For most companies, the idea of growing is exciting. There’s also nothing more dangerous to the founding tenets. That may sound odd, so let me explain. The faster or larger a company grows, the more there is to coordinate, manage and control.  This is a stage of growth when inexperienced managers think they have the authority!

When a small company begins to evolve into needing processes to become efficient, the speed at which doing and creating these, can lead to chaos, becoming overly processed and hierarchical, so much so that the joy, creativity and innovation are sucked out of the company.  Employees often wear many ‘hats’, helping to get things done without the needed resources of either more colleagues to share in the work, or great systems and tools, to support the work efficiency and scale.  This can be exciting for a while, as the employee is learning and doing at the same time.  At some point, the sense of ‘too much and too fast’ shows up every day and you arrive at burnout. The work day becomes exhausting and this can derail productivity and morale. When this happens, and it usually does during growth phases, companies turn to those with manager titles to fix it, to set a direction and to guide and lead them forward. So rather than using their authority and control, a great manager, leans into identifying a vision with the team. They break it down by prioritizing, then through great stakeholder management, lean into influencing others; the individuals on their own teams, other teams, other managers, to align and head in the same direction through those partnerships.

So let’s look at the concept of influence. You can influence others in six different ways

  • Relationships – build relationships with other teams and your team. By knowing your people and others you know what to expect, foresee reactions and build trust. People will be more likely to do what you ask, if there is a relationship there.
  • Attitude – how you treat others is the most important element in influence. Don’t waste time, communicate and be honest. It will place you in good stead over the long term.
  • Context – is powerful and probably the most important out of all the six ways to influence. Share regularly and gather it often. What we do, what we do, always matters.
  • Resources – the right resources for the right project matters; it allows a team to finish a project, it can help define budgets, skillset needs to deliver on outcomes and through understanding workload and priorities, also can influence others
  • Expertise – is a powerful influencer. If you have expertise in a particular domain, utilize it to underpin your recommendations and build your influence
  • Authority – is the most direct way to influence others and can help you set direction and establish priorities. We think it should be utilized infrequently. There is a time and a place to utilize authority and direct, rather than share context and allow for the team to make their decisions relevant to their work.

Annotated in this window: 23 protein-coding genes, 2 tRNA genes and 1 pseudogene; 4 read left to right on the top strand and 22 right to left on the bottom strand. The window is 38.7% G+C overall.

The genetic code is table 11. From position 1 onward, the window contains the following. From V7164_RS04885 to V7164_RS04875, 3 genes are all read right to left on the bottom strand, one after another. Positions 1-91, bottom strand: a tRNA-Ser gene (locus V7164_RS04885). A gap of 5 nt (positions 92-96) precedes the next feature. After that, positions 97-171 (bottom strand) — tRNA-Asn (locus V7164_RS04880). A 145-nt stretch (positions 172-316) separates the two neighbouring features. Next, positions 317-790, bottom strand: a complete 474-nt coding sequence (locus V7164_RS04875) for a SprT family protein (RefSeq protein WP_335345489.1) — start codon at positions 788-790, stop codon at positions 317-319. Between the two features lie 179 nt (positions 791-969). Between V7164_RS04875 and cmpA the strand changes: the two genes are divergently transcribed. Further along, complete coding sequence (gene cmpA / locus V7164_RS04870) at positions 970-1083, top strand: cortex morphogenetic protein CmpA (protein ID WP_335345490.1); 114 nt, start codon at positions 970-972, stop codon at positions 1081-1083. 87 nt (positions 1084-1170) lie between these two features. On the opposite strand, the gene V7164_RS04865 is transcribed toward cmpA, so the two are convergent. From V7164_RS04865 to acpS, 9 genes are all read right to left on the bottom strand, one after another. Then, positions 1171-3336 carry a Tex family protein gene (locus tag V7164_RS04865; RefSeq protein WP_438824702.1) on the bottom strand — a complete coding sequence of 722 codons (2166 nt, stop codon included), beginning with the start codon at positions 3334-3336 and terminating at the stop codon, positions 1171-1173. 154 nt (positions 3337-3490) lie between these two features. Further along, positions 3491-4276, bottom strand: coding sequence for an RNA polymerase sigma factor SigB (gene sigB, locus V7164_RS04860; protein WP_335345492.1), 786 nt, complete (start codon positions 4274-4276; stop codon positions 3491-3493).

Why do we break out these six concepts? It’s important for a manager to truly understand that there are other ways to influence, such as context, relationships and attitude, that go further to make an impact on other stakeholders, on the team and the organization at large. These also help to build a culture where employees feel heard and valued as they are being listened to, rather than their managers utilizing their authority and control  to manage the team. Behavior, leadership and direction that result from an open, communicative approach, can be empowering, especially when each member of the team freely offers perspective, wisdom and thoughts without judgment.  

For many new managers, that don’t yet have the experience, leaning into their own new found ‘authority’ is often done, however that can dis-empower the team and leave them frustrated with the leadership and direction. Instead, new managers should lean into building great stakeholder relationships, gathering and sharing context, which they should then share with the team. In turn, the team will share what they know and together, you can work to identify the team’s overall vision and direction

What does a great manager look like? A great manager understands that motivating and inspiring teams to success is not about getting them to do what you tell them, it’s about uniting them toward a common vision and allowing them to connect to that vision.  For more on visions, read this article.

Great managers know that it’s ALL about relationships & negotiation.  They’re aware of all the interdependencies and focus on building stakeholder relationships inside and outside the organization.  They offer employees the freedom to make decisions relevant to their work, so that they are passionate about the work and deliver results.  They offer coaching so that employees know what great performance looks like to the company.  They allow employees the opportunity to try and fail without fear.  To learn from what didn’t work well and to continually improve.  

How does someone become a manager who creates high-performing teams? We offer 1:1 coaching as well as courses on Management and Team Performance.